Singer House (28 Nevsky Prospekt, Saint Petersburg) is located on one of pre-Soviet Russia’s grandest commercial strips — the Nevsky Prospekt. Designed by Pavel Suzor, and completed in 1904, the Singer House is more playful in its Art Nouveau design than either of its Beaux-Arts, New York sisters. Yet, in a less formal way, it expresses a similar tendency to combine solid materials and ornate flourishes in a way that defined the visual themes of the company. The Singer House couldn’t have a tower, because the Czar wouldn’t allow anything to exceed the height of his nearby Winter Palace. Here it is, today:
I never find a site on Google Maps without doing some virtual wandering. Roaming around Saint Petersburg on StreetView makes me want to visit. It’s a beautiful and complex city. I’m often taken aback by the incredible richness and refinement of Russia, and its contrast with the country’s seemingly interminable political harshness. It’s a mystery — which makes it interesting.
Seen above, a mural in the Liberty Tower, at Liberty and Nassau Streets, shows how the Singer Building might have appeared during its early days. The painting was commissioned by one of the great architects of recent restorations, Joseph Pell Lombardi.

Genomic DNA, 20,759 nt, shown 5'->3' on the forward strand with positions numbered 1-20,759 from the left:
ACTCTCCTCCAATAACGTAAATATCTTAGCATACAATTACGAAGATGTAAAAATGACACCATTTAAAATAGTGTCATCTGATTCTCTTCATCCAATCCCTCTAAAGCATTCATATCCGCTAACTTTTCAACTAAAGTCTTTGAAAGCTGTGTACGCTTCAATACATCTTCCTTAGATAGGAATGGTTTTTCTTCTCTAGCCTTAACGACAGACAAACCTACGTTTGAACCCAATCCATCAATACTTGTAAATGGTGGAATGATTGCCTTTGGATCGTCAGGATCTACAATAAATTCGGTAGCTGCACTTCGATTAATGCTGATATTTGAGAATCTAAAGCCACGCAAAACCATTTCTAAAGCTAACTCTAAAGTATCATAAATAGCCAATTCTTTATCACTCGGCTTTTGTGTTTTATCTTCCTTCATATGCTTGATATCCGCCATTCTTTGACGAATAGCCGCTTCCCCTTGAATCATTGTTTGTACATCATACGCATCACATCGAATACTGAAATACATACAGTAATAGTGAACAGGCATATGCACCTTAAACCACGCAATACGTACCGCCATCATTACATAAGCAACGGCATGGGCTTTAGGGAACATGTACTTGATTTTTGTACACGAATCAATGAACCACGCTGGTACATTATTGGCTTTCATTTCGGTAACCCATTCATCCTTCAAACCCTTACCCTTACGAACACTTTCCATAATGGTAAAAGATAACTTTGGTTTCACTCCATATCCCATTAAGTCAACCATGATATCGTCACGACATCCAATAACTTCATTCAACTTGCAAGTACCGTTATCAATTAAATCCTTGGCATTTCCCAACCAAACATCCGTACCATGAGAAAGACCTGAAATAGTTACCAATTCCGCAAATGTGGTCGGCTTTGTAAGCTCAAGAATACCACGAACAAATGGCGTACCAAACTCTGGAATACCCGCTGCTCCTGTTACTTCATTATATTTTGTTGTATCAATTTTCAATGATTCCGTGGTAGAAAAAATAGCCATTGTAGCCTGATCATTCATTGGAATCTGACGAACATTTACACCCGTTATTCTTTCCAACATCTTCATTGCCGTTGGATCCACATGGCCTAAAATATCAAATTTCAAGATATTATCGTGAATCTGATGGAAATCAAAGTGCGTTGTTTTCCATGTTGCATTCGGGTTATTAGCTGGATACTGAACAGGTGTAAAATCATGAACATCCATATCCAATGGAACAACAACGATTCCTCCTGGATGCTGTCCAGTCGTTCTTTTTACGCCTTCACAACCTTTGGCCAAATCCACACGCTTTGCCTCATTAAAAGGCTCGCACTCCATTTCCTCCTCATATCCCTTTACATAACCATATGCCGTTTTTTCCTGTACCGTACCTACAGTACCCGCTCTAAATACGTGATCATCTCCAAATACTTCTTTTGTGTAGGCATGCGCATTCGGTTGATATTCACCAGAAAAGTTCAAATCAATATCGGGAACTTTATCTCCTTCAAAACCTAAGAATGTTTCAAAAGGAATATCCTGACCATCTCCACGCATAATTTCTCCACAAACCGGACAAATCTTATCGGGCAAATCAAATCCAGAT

An Irish Airman Foresees His Death
I know that I shall meet my fate
Somewhere among the clouds above;
Those that I fight I do not hate
Those that I guard I do not love;
My country is Kiltartan Cross,
My countrymen Kiltartan’s poor,
No likely end could bring them loss
Or leave them happier than before.
Nor law, nor duty bade me fight,
Nor public man, nor cheering crowds,
A lonely impulse of delight
Drove to this tumult in the clouds;
I balanced all, brought all to mind,
The years to come seemed waste of breath,
A waste of breath the years behind
In balance with this life, this death.
(W. B. Yeats, 1918)
Many seem to have trouble fathoming the cause of the widespread indifference that appears to sustain our terrible status quo in this era of nihilism and opiates; of reductive identities and pervasive escapism. In the early 20th century, the great Irish poet W. B. Yeats articulated one probable cause in his incredibly poignant and patently reasonable poem, An Irish Airman Foresees His Death.